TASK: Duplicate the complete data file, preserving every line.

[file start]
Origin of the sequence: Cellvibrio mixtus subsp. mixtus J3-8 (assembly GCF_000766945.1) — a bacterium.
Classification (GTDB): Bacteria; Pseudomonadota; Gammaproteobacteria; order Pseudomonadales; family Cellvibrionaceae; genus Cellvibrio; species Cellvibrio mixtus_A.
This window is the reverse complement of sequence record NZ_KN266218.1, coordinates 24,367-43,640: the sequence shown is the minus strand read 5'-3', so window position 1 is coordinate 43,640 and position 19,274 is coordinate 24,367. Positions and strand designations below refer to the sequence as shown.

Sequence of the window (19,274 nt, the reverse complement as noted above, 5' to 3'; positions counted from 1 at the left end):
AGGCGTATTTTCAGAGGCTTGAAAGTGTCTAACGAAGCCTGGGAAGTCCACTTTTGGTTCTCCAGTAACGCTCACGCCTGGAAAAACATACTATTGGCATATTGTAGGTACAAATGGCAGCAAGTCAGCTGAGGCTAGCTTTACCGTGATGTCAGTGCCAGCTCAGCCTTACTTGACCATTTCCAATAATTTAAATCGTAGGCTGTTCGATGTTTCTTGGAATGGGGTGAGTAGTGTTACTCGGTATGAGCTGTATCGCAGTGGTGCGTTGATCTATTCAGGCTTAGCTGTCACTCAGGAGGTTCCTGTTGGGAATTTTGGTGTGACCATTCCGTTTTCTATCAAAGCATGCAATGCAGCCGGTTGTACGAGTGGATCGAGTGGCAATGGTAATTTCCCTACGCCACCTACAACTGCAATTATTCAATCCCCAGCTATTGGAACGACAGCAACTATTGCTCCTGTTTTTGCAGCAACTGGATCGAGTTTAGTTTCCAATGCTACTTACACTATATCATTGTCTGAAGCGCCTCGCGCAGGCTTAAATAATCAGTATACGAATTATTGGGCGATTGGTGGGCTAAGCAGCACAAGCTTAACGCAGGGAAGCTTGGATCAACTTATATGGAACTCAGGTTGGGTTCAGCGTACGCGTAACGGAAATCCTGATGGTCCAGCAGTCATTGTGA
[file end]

Origin of the sequence: Cellvibrio mixtus subsp. mixtus J3-8 (assembly GCF_000766945.1) — a bacterium.
Classification (GTDB): Bacteria; Pseudomonadota; Gammaproteobacteria; order Pseudomonadales; family Cellvibrionaceae; genus Cellvibrio; species Cellvibrio mixtus_A.
This window is the reverse complement of sequence record NZ_KN266218.1, coordinates 24,367-43,640: the sequence shown is the minus strand read 5'-3', so window position 1 is coordinate 43,640 and position 19,274 is coordinate 24,367. Positions and strand designations below refer to the sequence as shown.

Sequence of the window (19,274 nt, the reverse complement as noted above, 5' to 3'; positions counted from 1 at the left end):
AGGCGTATTTTCAGAGGCTTGAAAGTGTCTAACGAAGCCTGGGAAGTCCACTTTTGGTTCTCCAGTAACGCTCACGCCTGGAAAAACATACTATTGGCATATTGTAGGTACAAATGGCAGCAAGTCAGCTGAGGCTAGCTTTACCGTGATGTCAGTGCCAGCTCAGCCTTACTTGACCATTTCCAATAATTTAAATCGTAGGCTGTTCGATGTTTCTTGGAATGGGGTGAGTAGTGTTACTCGGTATGAGCTGTATCGCAGTGGTGCGTTGATCTATTCAGGCTTAGCTGTCACTCAGGAGGTTCCTGTTGGGAATTTTGGTGTGACCATTCCGTTTTCTATCAAAGCATGCAATGCAGCCGGTTGTACGAGTGGATCGAGTGGCAATGGTAATTTCCCTACGCCACCTACAACTGCAATTATTCAATCCCCAGCTATTGGAACGACAGCAACTATTGCTCCTGTTTTTGCAGCAACTGGATCGAGTTTAGTTTCCAATGCTACTTACACTATATCATTGTCTGAAGCGCCTCGCGCAGGCTTAAATAATCAGTATACGAATTATTGGGCGATTGGTGGGCTAAGCAGCACAAGCTTAACGCAGGGAAGCTTGGATCAACTTATATGGAACTCAGGTTGGGTTCAGCGTACGCGTAACGGAAATCCTGATGGTCCAGCAGTCATTGTGA